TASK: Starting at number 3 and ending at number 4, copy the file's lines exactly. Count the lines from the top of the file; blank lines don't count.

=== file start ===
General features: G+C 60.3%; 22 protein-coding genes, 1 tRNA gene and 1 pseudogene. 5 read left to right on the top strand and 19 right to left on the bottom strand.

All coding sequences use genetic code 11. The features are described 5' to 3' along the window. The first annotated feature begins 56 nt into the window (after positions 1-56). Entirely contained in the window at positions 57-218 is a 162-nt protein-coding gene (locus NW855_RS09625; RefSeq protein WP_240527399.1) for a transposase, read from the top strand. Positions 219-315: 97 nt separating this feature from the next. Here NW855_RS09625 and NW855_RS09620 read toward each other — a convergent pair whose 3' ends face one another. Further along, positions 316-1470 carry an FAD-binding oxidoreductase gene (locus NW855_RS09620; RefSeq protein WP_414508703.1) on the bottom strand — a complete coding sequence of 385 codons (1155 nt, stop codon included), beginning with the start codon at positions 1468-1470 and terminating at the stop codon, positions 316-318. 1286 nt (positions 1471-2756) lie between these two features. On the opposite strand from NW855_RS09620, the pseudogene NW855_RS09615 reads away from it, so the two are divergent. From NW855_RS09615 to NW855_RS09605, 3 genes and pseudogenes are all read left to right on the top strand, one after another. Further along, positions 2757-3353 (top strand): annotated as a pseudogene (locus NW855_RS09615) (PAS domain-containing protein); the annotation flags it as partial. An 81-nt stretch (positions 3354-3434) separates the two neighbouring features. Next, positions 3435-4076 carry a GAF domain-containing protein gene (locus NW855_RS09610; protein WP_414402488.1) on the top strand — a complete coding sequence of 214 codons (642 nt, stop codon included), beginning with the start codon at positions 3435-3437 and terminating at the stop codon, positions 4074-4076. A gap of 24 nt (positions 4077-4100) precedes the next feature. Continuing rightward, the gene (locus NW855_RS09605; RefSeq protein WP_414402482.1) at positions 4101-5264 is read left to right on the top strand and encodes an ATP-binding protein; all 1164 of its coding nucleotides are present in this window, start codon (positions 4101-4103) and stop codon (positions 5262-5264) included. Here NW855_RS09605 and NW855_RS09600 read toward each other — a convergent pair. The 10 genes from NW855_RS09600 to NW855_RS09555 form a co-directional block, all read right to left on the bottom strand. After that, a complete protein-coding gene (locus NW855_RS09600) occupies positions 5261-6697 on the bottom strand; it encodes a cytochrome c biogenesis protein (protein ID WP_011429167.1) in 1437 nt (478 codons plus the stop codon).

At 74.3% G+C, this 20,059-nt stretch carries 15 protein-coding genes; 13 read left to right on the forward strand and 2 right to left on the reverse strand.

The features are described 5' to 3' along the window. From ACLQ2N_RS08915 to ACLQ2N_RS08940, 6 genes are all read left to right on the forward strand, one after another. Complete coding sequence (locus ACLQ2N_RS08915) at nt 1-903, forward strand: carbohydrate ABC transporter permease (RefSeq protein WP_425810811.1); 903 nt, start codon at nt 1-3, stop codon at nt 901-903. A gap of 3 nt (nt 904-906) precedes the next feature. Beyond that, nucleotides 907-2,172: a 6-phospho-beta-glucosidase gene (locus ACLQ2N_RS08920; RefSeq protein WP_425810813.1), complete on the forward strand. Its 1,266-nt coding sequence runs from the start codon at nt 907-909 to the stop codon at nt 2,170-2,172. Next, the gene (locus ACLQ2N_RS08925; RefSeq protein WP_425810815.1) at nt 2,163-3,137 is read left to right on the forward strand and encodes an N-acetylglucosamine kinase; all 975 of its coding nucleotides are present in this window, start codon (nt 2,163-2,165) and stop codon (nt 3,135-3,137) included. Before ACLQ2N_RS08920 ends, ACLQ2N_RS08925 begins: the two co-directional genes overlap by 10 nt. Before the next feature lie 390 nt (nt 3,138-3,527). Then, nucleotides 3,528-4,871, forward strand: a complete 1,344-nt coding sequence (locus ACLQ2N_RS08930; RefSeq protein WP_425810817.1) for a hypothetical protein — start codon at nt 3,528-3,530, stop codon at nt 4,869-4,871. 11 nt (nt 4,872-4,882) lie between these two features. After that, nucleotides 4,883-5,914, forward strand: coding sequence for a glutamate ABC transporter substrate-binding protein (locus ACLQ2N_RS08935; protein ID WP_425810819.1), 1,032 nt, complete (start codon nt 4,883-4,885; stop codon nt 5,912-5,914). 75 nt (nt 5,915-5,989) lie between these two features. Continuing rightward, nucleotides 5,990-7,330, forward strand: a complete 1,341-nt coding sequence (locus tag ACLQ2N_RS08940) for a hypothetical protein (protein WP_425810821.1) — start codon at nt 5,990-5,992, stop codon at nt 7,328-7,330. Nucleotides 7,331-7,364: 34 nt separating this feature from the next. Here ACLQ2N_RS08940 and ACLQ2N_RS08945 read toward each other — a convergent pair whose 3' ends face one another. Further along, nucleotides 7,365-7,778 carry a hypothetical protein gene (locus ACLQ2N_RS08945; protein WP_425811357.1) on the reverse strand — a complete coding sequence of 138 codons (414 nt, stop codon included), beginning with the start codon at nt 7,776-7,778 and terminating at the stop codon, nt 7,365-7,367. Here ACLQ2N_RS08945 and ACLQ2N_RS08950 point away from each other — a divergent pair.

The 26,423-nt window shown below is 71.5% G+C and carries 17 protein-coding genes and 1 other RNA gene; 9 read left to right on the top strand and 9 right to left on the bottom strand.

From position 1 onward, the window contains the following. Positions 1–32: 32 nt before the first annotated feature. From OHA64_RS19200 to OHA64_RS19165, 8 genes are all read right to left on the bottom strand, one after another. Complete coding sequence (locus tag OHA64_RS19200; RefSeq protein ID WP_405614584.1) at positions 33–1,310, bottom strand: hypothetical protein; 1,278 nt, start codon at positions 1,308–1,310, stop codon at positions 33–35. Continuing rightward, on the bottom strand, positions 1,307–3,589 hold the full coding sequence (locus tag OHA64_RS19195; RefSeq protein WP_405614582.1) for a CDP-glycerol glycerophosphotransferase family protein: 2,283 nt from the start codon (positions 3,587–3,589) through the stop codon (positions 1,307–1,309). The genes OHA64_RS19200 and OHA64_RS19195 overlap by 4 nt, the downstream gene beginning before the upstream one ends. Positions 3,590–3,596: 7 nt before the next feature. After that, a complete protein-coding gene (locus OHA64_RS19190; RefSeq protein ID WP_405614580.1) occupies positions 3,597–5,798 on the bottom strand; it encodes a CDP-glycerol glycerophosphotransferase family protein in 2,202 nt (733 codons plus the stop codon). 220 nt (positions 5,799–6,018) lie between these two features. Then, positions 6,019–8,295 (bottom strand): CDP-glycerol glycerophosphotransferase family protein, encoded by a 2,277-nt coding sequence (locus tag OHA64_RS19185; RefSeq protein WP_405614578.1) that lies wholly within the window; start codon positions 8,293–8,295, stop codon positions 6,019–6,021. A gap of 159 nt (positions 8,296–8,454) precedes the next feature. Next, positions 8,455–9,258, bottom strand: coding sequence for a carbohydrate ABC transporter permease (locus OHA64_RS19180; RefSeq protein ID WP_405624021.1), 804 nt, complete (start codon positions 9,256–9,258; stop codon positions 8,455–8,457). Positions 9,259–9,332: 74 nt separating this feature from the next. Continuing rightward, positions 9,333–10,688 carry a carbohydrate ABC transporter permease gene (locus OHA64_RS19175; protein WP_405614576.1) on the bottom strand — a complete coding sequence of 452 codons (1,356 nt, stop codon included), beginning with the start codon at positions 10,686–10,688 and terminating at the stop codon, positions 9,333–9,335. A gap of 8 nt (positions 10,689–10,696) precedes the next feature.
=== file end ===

At 74.3% G+C, this 20,059-nt stretch carries 15 protein-coding genes; 13 read left to right on the forward strand and 2 right to left on the reverse strand.

The features are described 5' to 3' along the window. From ACLQ2N_RS08915 to ACLQ2N_RS08940, 6 genes are all read left to right on the forward strand, one after another. Complete coding sequence (locus ACLQ2N_RS08915) at nt 1-903, forward strand: carbohydrate ABC transporter permease (RefSeq protein WP_425810811.1); 903 nt, start codon at nt 1-3, stop codon at nt 901-903. A gap of 3 nt (nt 904-906) precedes the next feature. Beyond that, nucleotides 907-2,172: a 6-phospho-beta-glucosidase gene (locus ACLQ2N_RS08920; RefSeq protein WP_425810813.1), complete on the forward strand. Its 1,266-nt coding sequence runs from the start codon at nt 907-909 to the stop codon at nt 2,170-2,172. Next, the gene (locus ACLQ2N_RS08925; RefSeq protein WP_425810815.1) at nt 2,163-3,137 is read left to right on the forward strand and encodes an N-acetylglucosamine kinase; all 975 of its coding nucleotides are present in this window, start codon (nt 2,163-2,165) and stop codon (nt 3,135-3,137) included. Before ACLQ2N_RS08920 ends, ACLQ2N_RS08925 begins: the two co-directional genes overlap by 10 nt. Before the next feature lie 390 nt (nt 3,138-3,527). Then, nucleotides 3,528-4,871, forward strand: a complete 1,344-nt coding sequence (locus ACLQ2N_RS08930; RefSeq protein WP_425810817.1) for a hypothetical protein — start codon at nt 3,528-3,530, stop codon at nt 4,869-4,871. 11 nt (nt 4,872-4,882) lie between these two features. After that, nucleotides 4,883-5,914, forward strand: coding sequence for a glutamate ABC transporter substrate-binding protein (locus ACLQ2N_RS08935; protein ID WP_425810819.1), 1,032 nt, complete (start codon nt 4,883-4,885; stop codon nt 5,912-5,914). 75 nt (nt 5,915-5,989) lie between these two features. Continuing rightward, nucleotides 5,990-7,330, forward strand: a complete 1,341-nt coding sequence (locus tag ACLQ2N_RS08940) for a hypothetical protein (protein WP_425810821.1) — start codon at nt 5,990-5,992, stop codon at nt 7,328-7,330. Nucleotides 7,331-7,364: 34 nt separating this feature from the next. Here ACLQ2N_RS08940 and ACLQ2N_RS08945 read toward each other — a convergent pair whose 3' ends face one another. Further along, nucleotides 7,365-7,778 carry a hypothetical protein gene (locus ACLQ2N_RS08945; protein WP_425811357.1) on the reverse strand — a complete coding sequence of 138 codons (414 nt, stop codon included), beginning with the start codon at nt 7,776-7,778 and terminating at the stop codon, nt 7,365-7,367. Here ACLQ2N_RS08945 and ACLQ2N_RS08950 point away from each other — a divergent pair.